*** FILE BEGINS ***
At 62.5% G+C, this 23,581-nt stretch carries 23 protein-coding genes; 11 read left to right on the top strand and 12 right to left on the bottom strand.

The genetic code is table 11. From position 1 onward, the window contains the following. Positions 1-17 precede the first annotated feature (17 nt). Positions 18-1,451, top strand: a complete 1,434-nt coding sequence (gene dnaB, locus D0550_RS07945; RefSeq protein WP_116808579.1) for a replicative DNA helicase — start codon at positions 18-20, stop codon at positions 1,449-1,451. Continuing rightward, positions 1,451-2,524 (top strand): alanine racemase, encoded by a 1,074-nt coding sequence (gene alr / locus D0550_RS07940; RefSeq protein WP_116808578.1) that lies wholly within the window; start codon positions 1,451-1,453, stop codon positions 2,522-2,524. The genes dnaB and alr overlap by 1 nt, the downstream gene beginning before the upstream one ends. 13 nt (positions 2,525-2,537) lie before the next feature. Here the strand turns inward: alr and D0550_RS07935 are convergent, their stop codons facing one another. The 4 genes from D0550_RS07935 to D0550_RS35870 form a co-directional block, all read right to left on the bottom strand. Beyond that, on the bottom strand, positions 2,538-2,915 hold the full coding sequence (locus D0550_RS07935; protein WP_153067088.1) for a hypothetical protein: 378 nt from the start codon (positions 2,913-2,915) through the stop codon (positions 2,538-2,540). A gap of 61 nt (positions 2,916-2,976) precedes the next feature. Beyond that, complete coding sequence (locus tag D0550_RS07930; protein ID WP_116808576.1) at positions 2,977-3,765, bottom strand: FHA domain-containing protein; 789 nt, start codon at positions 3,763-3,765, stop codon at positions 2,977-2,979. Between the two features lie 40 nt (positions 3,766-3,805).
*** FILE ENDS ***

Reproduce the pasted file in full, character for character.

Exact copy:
At 62.5% G+C, this 23,581-nt stretch carries 23 protein-coding genes; 11 read left to right on the top strand and 12 right to left on the bottom strand.

The genetic code is table 11. From position 1 onward, the window contains the following. Positions 1-17 precede the first annotated feature (17 nt). Positions 18-1,451, top strand: a complete 1,434-nt coding sequence (gene dnaB, locus D0550_RS07945; RefSeq protein WP_116808579.1) for a replicative DNA helicase — start codon at positions 18-20, stop codon at positions 1,449-1,451. Continuing rightward, positions 1,451-2,524 (top strand): alanine racemase, encoded by a 1,074-nt coding sequence (gene alr / locus D0550_RS07940; RefSeq protein WP_116808578.1) that lies wholly within the window; start codon positions 1,451-1,453, stop codon positions 2,522-2,524. The genes dnaB and alr overlap by 1 nt, the downstream gene beginning before the upstream one ends. 13 nt (positions 2,525-2,537) lie before the next feature. Here the strand turns inward: alr and D0550_RS07935 are convergent, their stop codons facing one another. The 4 genes from D0550_RS07935 to D0550_RS35870 form a co-directional block, all read right to left on the bottom strand. Beyond that, on the bottom strand, positions 2,538-2,915 hold the full coding sequence (locus D0550_RS07935; protein WP_153067088.1) for a hypothetical protein: 378 nt from the start codon (positions 2,913-2,915) through the stop codon (positions 2,538-2,540). A gap of 61 nt (positions 2,916-2,976) precedes the next feature. Beyond that, complete coding sequence (locus tag D0550_RS07930; protein ID WP_116808576.1) at positions 2,977-3,765, bottom strand: FHA domain-containing protein; 789 nt, start codon at positions 3,763-3,765, stop codon at positions 2,977-2,979. Between the two features lie 40 nt (positions 3,766-3,805).